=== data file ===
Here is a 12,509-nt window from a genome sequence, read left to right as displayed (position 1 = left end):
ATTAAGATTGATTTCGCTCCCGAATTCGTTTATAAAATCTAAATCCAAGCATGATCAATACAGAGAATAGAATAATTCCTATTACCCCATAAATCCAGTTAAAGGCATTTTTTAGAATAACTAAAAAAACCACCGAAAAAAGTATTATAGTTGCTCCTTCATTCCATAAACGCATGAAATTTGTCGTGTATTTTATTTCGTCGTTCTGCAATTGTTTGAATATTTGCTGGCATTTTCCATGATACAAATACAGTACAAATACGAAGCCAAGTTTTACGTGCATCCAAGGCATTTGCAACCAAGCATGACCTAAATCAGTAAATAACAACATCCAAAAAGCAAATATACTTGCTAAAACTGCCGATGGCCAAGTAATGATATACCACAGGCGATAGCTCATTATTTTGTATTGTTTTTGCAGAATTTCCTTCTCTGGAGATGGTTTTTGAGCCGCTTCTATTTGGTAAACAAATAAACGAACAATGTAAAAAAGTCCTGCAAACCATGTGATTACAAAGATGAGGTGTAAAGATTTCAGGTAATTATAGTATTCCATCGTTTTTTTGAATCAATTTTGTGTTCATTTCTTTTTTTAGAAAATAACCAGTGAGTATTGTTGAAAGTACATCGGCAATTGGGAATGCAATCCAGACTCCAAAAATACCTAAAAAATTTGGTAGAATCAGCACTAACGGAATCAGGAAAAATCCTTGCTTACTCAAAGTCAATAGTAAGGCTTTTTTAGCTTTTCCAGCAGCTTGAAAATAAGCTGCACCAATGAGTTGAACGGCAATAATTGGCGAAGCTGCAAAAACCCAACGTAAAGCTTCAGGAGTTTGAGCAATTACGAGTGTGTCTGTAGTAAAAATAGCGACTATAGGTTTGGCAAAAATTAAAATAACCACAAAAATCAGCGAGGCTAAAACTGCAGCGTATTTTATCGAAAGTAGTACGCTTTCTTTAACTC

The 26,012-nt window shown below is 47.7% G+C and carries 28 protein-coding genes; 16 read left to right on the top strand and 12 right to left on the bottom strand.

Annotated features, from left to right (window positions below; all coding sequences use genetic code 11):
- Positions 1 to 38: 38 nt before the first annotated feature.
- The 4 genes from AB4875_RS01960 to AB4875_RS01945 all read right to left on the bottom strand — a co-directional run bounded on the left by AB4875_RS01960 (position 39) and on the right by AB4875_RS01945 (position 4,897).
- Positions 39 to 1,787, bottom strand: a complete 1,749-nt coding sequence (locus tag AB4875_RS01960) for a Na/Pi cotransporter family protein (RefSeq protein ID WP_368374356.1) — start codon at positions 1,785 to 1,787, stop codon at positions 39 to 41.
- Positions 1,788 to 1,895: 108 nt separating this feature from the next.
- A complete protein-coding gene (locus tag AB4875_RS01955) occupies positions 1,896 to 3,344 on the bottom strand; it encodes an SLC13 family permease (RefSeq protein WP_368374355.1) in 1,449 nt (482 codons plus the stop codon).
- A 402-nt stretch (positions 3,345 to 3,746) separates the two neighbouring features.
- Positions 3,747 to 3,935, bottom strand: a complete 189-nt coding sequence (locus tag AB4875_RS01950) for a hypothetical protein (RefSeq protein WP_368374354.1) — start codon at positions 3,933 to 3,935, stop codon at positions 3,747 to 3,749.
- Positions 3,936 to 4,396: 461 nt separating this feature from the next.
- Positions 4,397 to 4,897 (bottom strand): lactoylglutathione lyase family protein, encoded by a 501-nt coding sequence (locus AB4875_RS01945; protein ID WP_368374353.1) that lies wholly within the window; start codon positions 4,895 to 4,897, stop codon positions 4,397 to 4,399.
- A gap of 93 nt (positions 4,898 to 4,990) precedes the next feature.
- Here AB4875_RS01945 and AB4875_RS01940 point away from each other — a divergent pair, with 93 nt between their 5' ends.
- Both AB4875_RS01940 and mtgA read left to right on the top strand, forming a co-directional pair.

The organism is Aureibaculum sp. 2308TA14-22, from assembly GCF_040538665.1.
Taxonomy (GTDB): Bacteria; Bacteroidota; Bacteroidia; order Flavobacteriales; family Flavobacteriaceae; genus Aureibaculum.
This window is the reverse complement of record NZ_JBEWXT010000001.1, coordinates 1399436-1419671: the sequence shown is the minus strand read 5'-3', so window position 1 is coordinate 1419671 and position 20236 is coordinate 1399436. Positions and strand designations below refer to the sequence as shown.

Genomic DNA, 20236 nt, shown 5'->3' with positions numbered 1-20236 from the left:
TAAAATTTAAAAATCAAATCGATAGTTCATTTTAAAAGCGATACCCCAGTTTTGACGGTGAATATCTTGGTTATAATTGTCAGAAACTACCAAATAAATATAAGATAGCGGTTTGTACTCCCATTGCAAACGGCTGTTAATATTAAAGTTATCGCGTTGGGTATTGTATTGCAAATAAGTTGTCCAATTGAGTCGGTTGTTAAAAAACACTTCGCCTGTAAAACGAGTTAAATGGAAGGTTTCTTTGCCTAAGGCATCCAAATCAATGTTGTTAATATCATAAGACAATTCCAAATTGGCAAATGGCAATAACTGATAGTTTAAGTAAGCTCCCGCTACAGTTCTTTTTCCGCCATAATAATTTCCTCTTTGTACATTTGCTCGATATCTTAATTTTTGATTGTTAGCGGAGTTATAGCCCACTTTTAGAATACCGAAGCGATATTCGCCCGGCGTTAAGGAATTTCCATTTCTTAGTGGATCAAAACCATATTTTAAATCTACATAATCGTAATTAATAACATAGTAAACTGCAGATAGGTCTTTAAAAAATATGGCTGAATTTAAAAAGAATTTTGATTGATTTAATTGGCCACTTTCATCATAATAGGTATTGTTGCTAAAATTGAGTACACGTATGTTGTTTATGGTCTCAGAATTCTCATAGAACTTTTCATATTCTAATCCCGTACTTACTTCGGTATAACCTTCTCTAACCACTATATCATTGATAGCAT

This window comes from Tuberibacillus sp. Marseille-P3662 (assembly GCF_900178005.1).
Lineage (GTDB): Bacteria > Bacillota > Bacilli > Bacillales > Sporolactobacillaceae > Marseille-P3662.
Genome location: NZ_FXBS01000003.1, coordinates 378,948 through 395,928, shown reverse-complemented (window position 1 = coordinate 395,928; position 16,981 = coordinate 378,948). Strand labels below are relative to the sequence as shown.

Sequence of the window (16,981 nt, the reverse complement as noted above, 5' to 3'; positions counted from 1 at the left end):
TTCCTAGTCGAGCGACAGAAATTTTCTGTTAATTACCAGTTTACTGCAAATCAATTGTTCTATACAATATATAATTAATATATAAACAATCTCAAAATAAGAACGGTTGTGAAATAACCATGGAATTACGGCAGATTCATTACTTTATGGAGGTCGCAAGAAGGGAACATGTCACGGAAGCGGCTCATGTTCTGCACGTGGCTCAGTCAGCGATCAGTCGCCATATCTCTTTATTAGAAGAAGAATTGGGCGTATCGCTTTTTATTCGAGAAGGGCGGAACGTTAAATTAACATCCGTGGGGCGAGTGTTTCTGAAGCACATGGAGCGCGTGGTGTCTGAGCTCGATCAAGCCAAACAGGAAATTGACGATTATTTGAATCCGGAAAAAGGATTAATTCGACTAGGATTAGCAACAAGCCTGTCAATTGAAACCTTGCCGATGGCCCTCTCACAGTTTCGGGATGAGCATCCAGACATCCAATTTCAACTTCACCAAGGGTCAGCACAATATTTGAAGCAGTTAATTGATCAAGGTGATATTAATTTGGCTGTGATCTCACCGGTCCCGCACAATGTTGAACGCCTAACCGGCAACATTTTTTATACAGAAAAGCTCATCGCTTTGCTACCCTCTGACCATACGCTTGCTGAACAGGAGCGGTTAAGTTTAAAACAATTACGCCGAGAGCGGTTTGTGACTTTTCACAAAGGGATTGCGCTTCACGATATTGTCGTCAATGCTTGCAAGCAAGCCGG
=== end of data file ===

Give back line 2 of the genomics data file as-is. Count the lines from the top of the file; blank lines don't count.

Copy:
ATTAAGATTGATTTCGCTCCCGAATTCGTTTATAAAATCTAAATCCAAGCATGATCAATACAGAGAATAGAATAATTCCTATTACCCCATAAATCCAGTTAAAGGCATTTTTTAGAATAACTAAAAAAACCACCGAAAAAAGTATTATAGTTGCTCCTTCATTCCATAAACGCATGAAATTTGTCGTGTATTTTATTTCGTCGTTCTGCAATTGTTTGAATATTTGCTGGCATTTTCCATGATACAAATACAGTACAAATACGAAGCCAAGTTTTACGTGCATCCAAGGCATTTGCAACCAAGCATGACCTAAATCAGTAAATAACAACATCCAAAAAGCAAATATACTTGCTAAAACTGCCGATGGCCAAGTAATGATATACCACAGGCGATAGCTCATTATTTTGTATTGTTTTTGCAGAATTTCCTTCTCTGGAGATGGTTTTTGAGCCGCTTCTATTTGGTAAACAAATAAACGAACAATGTAAAAAAGTCCTGCAAACCATGTGATTACAAAGATGAGGTGTAAAGATTTCAGGTAATTATAGTATTCCATCGTTTTTTTGAATCAATTTTGTGTTCATTTCTTTTTTTAGAAAATAACCAGTGAGTATTGTTGAAAGTACATCGGCAATTGGGAATGCAATCCAGACTCCAAAAATACCTAAAAAATTTGGTAGAATCAGCACTAACGGAATCAGGAAAAATCCTTGCTTACTCAAAGTCAATAGTAAGGCTTTTTTAGCTTTTCCAGCAGCTTGAAAATAAGCTGCACCAATGAGTTGAACGGCAATAATTGGCGAAGCTGCAAAAACCCAACGTAAAGCTTCAGGAGTTTGAGCAATTACGAGTGTGTCTGTAGTAAAAATAGCGACTATAGGTTTGGCAAAAATTAAAATAACCACAAAAATCAGCGAGGCTAAAACTGCAGCGTATTTTATCGAAAGTAGTACGCTTTCTTTAACTC